Chroma >>
Erik Loyer

An interactive narrative dealing with issues of identity in a cyberworld.

||| HIAFF 3.0 | university of colorado | department of art and art history | digital arts area | in conjunction with alt-x | atlas | blurr

Peter Olivetti: How would you describe Chroma in one to two sentences?

Erik Loyer: Chroma is an episodic interactive narrative that examines issues of digital identity through a tightly choreographed combination of graphics, voice and music. Interactive real-time animations are used to represent the thoughts and feelings of the main characters, and respond to the user in intimate ways that help to illuminate the unfolding story while building emotional connections with its central players.

PO:How long have you been working in Internet base mediums?

EL: I have been working with the Internet since 1997, when I developed my first site, a piece entitled "Institute for Investigation into the Mind of Marrow."

PO: How do you feel Chroma relates to the idea of us having a Cyboratic persona, esp. when engaged in a work such as this?

EL: As Chroma unfolds, one of the main questions it poses will involve the construction or reconstruction of our "analog" identities in cyberspace. Which aspects of our personality, psyche, and physicality should we copy from conventional reality into the digital world, and which should we leave behind? How will our personae express themselves in new and unforeseen ways in the digital environment? Is it possible to use this environment to address specific social issues such as racism, which find their basis in the kind of observable physical characteristics, which become completely mutable in cyberspace? What happens when all the cues we've become accustomed to using in interpreting a person's identity become unreliable and untrustworthy? There are many more questions in this realm than there are answers, and Chroma will try to deal with some of these issues directly.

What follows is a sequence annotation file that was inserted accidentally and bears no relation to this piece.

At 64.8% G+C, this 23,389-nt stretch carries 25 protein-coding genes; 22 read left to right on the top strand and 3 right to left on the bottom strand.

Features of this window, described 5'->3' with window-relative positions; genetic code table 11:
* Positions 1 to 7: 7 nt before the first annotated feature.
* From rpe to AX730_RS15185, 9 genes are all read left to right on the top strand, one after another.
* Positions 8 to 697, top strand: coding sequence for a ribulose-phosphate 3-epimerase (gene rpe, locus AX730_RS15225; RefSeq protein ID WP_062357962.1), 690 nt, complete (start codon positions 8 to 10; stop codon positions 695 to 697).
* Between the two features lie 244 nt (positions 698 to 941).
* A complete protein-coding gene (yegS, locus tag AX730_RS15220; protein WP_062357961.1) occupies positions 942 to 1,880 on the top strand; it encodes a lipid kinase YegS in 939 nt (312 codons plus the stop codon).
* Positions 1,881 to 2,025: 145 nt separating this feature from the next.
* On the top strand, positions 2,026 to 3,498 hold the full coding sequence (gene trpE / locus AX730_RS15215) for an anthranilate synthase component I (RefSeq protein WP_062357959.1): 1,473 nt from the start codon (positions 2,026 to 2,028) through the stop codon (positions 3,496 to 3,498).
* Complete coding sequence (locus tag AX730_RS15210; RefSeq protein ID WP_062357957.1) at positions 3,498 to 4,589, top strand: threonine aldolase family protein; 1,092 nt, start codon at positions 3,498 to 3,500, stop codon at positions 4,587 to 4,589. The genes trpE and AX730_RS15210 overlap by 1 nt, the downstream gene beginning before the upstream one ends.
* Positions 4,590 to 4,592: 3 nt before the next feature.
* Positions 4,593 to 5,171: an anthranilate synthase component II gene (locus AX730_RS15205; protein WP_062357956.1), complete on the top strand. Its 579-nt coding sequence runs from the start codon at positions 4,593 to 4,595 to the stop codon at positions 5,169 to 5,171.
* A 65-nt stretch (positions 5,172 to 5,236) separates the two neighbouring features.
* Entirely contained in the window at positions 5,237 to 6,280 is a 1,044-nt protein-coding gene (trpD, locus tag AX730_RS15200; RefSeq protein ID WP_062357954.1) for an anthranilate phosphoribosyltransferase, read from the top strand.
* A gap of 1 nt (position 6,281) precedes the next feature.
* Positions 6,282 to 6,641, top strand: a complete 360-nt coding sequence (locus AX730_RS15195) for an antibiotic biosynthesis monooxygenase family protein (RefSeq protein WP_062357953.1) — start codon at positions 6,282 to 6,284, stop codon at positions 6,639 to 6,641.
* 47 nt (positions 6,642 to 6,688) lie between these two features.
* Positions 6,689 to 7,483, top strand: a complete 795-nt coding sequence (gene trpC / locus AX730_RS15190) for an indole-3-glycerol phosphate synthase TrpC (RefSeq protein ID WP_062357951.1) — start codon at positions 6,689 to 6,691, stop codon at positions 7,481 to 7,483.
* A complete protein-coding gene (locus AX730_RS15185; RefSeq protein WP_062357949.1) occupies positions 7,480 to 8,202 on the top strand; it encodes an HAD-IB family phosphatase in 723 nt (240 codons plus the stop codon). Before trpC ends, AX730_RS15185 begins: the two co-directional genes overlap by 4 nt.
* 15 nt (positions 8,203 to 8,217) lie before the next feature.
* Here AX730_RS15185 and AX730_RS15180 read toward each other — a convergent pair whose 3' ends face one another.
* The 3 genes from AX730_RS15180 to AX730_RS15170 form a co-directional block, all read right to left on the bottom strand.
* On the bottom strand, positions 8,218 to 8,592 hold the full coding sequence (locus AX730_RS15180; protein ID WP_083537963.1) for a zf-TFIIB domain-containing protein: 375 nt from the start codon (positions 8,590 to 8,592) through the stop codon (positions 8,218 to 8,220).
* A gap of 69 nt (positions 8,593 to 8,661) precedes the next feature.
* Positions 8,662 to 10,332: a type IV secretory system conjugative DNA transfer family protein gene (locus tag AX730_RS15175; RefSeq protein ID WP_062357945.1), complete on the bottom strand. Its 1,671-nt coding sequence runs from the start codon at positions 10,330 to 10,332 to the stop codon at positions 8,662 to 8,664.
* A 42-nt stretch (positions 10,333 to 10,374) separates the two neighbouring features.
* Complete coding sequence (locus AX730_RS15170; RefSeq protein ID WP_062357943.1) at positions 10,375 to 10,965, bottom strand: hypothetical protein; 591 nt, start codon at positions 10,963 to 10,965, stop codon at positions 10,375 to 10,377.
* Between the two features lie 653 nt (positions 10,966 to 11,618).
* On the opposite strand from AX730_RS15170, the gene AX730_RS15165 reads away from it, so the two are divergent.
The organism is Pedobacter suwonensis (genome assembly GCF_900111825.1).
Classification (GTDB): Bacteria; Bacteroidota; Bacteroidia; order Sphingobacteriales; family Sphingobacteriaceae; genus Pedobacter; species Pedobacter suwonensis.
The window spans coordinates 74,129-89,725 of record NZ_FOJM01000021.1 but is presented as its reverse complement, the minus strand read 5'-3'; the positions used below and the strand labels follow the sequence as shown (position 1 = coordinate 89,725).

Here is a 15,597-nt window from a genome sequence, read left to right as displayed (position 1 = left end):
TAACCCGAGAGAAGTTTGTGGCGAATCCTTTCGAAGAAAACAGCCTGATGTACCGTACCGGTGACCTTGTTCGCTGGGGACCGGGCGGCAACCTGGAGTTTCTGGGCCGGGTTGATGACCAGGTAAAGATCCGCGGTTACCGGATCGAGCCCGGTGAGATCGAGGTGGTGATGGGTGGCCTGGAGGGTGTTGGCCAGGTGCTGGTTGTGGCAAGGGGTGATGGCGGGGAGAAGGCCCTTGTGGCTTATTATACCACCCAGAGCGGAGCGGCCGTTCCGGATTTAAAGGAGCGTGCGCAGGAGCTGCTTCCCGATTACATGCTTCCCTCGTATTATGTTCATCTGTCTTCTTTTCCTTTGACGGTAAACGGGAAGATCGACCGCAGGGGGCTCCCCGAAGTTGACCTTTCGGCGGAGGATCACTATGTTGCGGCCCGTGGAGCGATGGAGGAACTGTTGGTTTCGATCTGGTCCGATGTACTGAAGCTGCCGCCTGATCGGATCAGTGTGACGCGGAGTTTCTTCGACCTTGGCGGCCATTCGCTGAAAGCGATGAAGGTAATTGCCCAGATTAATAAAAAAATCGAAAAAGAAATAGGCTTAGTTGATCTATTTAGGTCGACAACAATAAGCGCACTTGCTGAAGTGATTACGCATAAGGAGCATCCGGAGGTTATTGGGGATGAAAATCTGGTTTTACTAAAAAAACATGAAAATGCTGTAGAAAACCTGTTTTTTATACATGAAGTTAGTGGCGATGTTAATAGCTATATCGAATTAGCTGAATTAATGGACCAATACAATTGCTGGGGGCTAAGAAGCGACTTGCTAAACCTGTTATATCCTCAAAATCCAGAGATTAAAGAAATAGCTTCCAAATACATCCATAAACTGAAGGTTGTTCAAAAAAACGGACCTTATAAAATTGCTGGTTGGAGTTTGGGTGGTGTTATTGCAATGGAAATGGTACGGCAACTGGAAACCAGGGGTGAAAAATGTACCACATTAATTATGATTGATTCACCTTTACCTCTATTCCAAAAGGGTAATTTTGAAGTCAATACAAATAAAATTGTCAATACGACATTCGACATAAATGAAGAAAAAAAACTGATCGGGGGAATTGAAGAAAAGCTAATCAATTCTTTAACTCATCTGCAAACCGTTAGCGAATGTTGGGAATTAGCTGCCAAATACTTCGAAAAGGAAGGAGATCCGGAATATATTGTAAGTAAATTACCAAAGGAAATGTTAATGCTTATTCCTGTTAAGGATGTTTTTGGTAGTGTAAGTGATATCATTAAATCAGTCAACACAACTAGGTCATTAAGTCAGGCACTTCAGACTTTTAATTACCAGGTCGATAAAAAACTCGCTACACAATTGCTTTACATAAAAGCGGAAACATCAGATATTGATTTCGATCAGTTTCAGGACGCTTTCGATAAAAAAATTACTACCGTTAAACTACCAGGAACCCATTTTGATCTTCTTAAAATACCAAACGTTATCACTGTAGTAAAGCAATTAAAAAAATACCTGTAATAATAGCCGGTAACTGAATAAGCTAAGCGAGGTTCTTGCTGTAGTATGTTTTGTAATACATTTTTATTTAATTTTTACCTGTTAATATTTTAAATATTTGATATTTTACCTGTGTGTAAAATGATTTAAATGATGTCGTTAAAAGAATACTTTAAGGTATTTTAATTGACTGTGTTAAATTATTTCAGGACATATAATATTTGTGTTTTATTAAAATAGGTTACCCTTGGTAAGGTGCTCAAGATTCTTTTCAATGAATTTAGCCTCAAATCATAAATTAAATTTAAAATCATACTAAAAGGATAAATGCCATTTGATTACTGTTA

PO: How do you think we change identity wise when we "log on," i.e. we use identity altering devices like usernames, chat rooms, and so on?

EL: The computer provides an environment where identity is truly what we make of it--we can use digital space to try to recreate our "real world" identities, to experiment with new ones, or anything in between. What becomes most interesting to me is the way in which digital technology gives us the ability not only to represent identity, but to define and control the ways in which identity is expressed. In the real world, I have no choice but to have a physical body, which takes up space in a particular way. But in the digital realm, if I want to exist just as a voice and a color, I can create a communal space where only those attributes are allowed, and invite others to join me. The question can then be asked: what attributes are important to you in defining your own identity? Which are unimportant? And who among your peers agrees or disagrees with you?